A still from Saudi Runaway by Susanne Regina Meures, an official selection of the World Cinema Documentary Competition at the 2020 Sundance Film Festival. Courtesy of Sundance Institute.
The Dissident by Bryan Fogel, an official selection of the Documentary Premieres program at the 2020 Sundance Film Festival. Courtesy of Sundance Institute
Hatice Cengiz and director Bryan Fogel attend the World Premiere of The Dissident by Bryan Fogel, an official selection of the Documentary Premieres program at the 2020 Sundance Film Festival. © 2020 Sundance Institute | photo by Jemal Countess.
PARK CITY, Utah — The Sundance Film Festival is the epicenter for compelling, entertaining and educational documentaries. Although celebrity documentaries on late actress Natalie Wood, athlete Lance Armstrong, and Hillary Clinton are attracting moviegoers and headlines, two documentaries focusing on the struggle for freedom and against tyranny caught my attention.
The Dissident chronicles the horrifying and brutal murder of Washington Post journalist and Saudi national Jamal Khashoggi. Director Bryan Fogel, who nabbed an Oscar in 2017 for Icarus, the story of the Russian Olympic doping scandal, does an admirable job of presenting a vast amount of detailed and damning information documenting Khashoggi’s murder in a short period of time.
On October 2, 2018, Khashoggi entered the Saudi consulate in Istanbul to obtain a certificate of a prior divorce so that he could remarry. He never came out. The Saudis denied, deflected and delayed until the evidence forced them to admit that Khashoggi was murdered in the consulate, although they still claim it was the action of rogue, low-level government operatives.
Fogel is not having it. He carefully and exhaustively leaves no stone unturned in tracing the murder directly to the Crown Prince Mohammed bin Salman (aka MBS). He tells Khashoggi’s story through a fellow dissident based in Canada, and Khashoggi’s fiancé, both of whom live in fear for their lives.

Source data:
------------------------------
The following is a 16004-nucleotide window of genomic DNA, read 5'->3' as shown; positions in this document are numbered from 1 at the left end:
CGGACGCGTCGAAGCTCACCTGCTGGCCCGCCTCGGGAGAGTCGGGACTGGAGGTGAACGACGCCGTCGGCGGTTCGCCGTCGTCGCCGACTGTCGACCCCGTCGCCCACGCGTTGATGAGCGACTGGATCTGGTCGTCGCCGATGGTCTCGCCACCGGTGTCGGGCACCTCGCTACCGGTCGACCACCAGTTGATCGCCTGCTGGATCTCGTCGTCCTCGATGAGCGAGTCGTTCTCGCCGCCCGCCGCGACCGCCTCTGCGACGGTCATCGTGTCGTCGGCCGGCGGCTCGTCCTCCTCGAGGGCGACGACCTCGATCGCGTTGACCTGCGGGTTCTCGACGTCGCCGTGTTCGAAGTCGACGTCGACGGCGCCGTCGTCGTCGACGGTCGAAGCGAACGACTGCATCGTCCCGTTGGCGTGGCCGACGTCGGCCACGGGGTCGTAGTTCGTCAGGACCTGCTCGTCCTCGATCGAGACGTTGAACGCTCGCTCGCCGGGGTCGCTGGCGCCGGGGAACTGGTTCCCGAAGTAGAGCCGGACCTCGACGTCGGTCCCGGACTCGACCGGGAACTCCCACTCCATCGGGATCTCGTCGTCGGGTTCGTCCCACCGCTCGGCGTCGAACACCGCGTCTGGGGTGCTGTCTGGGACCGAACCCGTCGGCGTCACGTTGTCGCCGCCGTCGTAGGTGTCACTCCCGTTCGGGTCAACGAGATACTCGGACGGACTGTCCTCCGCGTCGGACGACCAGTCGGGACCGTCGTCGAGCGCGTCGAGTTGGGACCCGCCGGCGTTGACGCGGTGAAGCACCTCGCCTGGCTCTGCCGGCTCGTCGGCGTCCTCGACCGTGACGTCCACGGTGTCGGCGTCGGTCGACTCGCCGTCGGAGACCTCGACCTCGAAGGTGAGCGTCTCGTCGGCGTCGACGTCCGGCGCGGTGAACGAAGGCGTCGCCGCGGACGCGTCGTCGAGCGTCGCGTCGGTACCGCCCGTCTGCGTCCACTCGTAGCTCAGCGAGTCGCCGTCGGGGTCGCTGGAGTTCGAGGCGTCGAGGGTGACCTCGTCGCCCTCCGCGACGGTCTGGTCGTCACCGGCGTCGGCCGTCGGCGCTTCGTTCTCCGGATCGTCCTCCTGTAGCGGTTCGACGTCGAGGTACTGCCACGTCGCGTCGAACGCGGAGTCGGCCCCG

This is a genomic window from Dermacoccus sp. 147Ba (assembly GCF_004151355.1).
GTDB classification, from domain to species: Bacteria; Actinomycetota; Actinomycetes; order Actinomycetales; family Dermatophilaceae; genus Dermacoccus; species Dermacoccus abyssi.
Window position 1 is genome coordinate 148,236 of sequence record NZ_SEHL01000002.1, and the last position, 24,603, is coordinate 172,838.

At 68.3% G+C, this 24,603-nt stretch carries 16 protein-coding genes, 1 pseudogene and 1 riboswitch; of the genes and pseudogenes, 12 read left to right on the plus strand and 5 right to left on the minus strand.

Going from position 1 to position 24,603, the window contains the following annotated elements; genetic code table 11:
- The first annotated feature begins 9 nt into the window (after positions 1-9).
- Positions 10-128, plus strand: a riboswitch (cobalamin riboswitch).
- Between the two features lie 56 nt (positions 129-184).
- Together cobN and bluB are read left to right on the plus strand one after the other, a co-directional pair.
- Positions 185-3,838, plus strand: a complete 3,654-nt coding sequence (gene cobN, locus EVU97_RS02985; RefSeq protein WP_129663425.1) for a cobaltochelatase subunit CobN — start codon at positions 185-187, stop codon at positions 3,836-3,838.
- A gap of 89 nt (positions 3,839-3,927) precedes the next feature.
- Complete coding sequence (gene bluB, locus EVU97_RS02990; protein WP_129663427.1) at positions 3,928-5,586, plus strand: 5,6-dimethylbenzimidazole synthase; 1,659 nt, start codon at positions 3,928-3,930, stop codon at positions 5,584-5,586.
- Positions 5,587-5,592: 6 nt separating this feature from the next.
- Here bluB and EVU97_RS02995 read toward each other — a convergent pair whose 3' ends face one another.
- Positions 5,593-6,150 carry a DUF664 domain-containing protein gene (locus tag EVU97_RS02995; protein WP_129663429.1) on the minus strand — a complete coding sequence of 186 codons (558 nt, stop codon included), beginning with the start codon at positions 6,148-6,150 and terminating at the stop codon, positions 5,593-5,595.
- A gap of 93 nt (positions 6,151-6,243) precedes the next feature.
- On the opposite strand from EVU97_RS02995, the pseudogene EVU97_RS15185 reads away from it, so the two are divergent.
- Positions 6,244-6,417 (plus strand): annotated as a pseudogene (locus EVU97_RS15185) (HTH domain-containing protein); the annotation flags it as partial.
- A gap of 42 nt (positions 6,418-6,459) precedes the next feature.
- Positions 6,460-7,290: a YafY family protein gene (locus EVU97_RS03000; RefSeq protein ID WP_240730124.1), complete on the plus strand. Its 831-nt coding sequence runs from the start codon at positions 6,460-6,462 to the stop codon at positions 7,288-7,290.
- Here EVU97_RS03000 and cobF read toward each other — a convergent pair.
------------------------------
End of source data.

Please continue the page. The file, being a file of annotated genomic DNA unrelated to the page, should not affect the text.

Their stories are interlaced with Khashoggi’s background as a former member of the Royal Family and his disillusionment with the government. Khashoggi’s murder is detailed in graphic detail with a transcript of his final moments, the murder itself, the dismembering and disposal of his body and the haunting video of him walking in the consulate. The audacity of this murder is terrifying and angering.
In the question and answer following the film, Fogel spoke of the power of the Saudi government and noted that if wasn’t for the press this murder might have faded from the public’s consciousness. The film suggests that the Saudis retaliated against Jeff Bezos, owner of the Washington Post for the paper’s outrage and hacked his email, using the infamous Pegasus software developed by Israeli intelligence. Fogel is hopeful that a distributor will have the courage to acquire his film.
A 26-year-old Saudi woman, using two smartphones — mostly hidden under her burqa — plots her escape from a life of abuse and oppression in Saudi Runaway. Known only by her first name, Muna lives with her parents and young brother in Jeddah. She cannot go outside, get a driver’s license or renew her passport without the approval of her abusive father until her approaching wedding, after which her new husband will assume that authority.
Under the guidance of German filmmaker Susanne Regina Meures, with whom Muna has connected through a secret chat room for 350 similarly oppressed Saudi women, Muna uses her upcoming arranged wedding and honeymoon in Abu Dhabi as her escape vehicle. Muna surreptitiously films her wedding preparations, wedding ceremony (all women except for her father), honeymoon flight to Abu Dhabi and escape to freedom.
She steals her passport from her husband’s bag while he sleeps, and makes it through Abu Dhabi immigration to Frankfurt and a new life.
It is not an easy escape either physically or emotionally. Muna loves her family and is very protective of her younger brother who is subjected to beatings from their father. Yet despite the depressing oppressiveness of Muna’s life she loves the ritual of the family fast-breaking meals during Ramadan, the delight of an evening rain shower and the pilgrims’ visit to Mecca.
This frequently claustrophobic, sparse documentary is both chilling and suspenseful as Muna continues to film throughout her wedding preparations and ceremony, on the plane to Abu Dhabi, and in her honeymoon hotel, despite her husband’s asking in a menacing voice “Why do you keep filming?” Everything must work perfectly for Muna to make her high risk escape, and the film’s final moments are nail-bitingly suspenseful.
Although Saudi Runaway may not get extensive commercial distribution, it illustrates Sundance’s themes of women empowerment — more than half of this year’s filmmakers are women. Disappointingly, Muna could not attend the screening. She is in Germany, which has granted her asylum, and is undergoing an intensive assimilation program for asylum seekers
In a postscript, the film notes that 1,000 women escape Saudi Arabia each year. Saudi Runaway has not been acquired yet.
Jane Howze is managing director of The Alexander Group, a national executive search firm headquartered in Houston with offices in New York, San Francisco and San Diego. For more on Jane’s daily Sundance adventures check out her Twitter and Instagram feeds.